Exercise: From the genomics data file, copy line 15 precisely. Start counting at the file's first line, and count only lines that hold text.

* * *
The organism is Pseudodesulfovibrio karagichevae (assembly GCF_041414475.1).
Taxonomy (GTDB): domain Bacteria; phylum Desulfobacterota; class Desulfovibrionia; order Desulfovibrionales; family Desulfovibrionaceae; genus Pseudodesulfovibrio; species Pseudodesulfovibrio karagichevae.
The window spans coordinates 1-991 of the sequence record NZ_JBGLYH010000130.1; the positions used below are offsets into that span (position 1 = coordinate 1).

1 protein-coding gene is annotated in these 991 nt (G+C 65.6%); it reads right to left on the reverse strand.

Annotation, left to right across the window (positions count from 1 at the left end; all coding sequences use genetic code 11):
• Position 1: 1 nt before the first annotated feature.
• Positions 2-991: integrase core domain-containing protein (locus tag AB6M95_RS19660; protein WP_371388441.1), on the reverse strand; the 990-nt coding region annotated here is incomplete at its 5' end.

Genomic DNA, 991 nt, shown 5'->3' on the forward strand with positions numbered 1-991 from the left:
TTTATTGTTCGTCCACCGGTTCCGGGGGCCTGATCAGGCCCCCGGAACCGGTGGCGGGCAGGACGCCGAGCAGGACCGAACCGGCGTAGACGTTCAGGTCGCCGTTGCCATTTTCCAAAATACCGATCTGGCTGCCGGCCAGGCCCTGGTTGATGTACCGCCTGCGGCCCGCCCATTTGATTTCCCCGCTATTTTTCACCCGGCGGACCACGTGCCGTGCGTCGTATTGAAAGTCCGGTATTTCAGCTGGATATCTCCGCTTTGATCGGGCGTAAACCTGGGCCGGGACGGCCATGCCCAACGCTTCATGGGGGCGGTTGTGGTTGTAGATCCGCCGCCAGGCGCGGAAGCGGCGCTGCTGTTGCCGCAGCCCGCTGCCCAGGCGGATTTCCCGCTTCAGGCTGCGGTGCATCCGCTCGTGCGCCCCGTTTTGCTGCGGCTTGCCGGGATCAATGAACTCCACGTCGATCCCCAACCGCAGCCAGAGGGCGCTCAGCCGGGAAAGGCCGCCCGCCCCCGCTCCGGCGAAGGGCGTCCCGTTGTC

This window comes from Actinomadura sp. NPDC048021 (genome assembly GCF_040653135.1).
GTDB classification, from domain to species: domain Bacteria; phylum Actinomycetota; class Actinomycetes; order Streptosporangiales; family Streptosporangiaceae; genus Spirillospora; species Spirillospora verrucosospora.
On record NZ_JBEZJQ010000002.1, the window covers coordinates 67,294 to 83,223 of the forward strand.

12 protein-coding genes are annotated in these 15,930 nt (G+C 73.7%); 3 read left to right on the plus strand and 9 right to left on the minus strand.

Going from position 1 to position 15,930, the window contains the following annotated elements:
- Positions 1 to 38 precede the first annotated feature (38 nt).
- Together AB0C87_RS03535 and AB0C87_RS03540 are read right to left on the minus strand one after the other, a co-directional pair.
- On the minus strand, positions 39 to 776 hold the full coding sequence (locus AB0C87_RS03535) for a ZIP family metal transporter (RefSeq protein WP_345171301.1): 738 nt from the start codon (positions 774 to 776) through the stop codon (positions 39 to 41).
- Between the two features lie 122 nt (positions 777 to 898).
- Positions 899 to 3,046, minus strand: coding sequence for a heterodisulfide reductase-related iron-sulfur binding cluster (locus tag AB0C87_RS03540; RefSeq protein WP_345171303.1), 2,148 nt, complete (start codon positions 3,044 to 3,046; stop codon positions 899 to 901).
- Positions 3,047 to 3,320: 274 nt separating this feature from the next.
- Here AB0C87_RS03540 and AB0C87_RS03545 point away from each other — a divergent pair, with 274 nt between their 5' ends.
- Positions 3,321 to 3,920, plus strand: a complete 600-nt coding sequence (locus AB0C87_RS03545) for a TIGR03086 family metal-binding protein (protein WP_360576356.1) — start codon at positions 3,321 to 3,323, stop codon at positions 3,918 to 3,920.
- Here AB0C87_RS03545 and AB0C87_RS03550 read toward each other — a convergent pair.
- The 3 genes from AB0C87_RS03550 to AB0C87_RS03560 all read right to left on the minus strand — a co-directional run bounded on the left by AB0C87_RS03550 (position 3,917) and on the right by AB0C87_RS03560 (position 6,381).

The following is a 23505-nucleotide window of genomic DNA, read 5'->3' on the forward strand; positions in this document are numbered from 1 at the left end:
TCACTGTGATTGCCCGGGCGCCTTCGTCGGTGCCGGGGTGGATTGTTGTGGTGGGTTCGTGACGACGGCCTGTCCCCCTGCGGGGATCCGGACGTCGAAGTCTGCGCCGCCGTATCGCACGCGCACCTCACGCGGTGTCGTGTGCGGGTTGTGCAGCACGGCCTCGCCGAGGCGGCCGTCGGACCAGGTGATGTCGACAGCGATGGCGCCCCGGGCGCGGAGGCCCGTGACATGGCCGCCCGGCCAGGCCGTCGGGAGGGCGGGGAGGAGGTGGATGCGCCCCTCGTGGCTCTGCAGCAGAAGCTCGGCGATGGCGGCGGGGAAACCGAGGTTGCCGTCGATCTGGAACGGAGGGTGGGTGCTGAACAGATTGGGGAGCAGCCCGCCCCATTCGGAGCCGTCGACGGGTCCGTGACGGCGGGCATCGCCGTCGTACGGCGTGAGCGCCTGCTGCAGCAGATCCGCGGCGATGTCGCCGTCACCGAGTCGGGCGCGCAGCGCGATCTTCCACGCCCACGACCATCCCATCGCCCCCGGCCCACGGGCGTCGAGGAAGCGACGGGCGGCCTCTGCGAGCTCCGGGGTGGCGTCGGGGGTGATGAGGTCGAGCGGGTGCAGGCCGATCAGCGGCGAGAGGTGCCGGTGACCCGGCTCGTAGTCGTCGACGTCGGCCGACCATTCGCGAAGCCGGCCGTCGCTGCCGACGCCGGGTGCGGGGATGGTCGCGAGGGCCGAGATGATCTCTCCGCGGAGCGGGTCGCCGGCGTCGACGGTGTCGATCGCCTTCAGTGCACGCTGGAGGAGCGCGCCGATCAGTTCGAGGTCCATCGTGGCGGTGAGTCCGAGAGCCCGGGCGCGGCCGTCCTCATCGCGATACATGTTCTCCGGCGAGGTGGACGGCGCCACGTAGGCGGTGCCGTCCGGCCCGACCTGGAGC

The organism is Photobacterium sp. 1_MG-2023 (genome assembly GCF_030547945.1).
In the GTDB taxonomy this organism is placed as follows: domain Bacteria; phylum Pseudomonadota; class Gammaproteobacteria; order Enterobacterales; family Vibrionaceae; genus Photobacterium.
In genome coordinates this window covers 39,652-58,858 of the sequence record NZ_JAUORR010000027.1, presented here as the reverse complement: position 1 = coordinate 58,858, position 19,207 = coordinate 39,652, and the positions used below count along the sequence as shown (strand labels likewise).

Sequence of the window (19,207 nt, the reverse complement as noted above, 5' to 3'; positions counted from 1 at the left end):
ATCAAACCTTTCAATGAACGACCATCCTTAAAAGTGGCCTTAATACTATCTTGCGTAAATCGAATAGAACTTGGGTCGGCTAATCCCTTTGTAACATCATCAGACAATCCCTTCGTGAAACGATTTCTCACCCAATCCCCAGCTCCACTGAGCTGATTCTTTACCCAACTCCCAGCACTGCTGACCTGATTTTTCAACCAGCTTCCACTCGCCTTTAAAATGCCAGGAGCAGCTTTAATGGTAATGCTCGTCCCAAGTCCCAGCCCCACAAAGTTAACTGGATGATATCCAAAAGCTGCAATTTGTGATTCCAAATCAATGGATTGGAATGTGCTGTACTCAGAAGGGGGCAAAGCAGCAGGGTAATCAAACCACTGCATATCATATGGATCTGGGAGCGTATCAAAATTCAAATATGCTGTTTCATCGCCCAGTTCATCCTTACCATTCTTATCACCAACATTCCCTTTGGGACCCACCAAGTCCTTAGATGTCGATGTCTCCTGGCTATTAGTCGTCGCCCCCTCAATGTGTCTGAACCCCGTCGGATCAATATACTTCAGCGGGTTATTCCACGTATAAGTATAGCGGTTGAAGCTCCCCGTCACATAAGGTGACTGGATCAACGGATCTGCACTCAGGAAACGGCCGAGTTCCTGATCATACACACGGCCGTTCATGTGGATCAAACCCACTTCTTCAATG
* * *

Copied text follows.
- Positions 1 to 38 precede the first annotated feature (38 nt).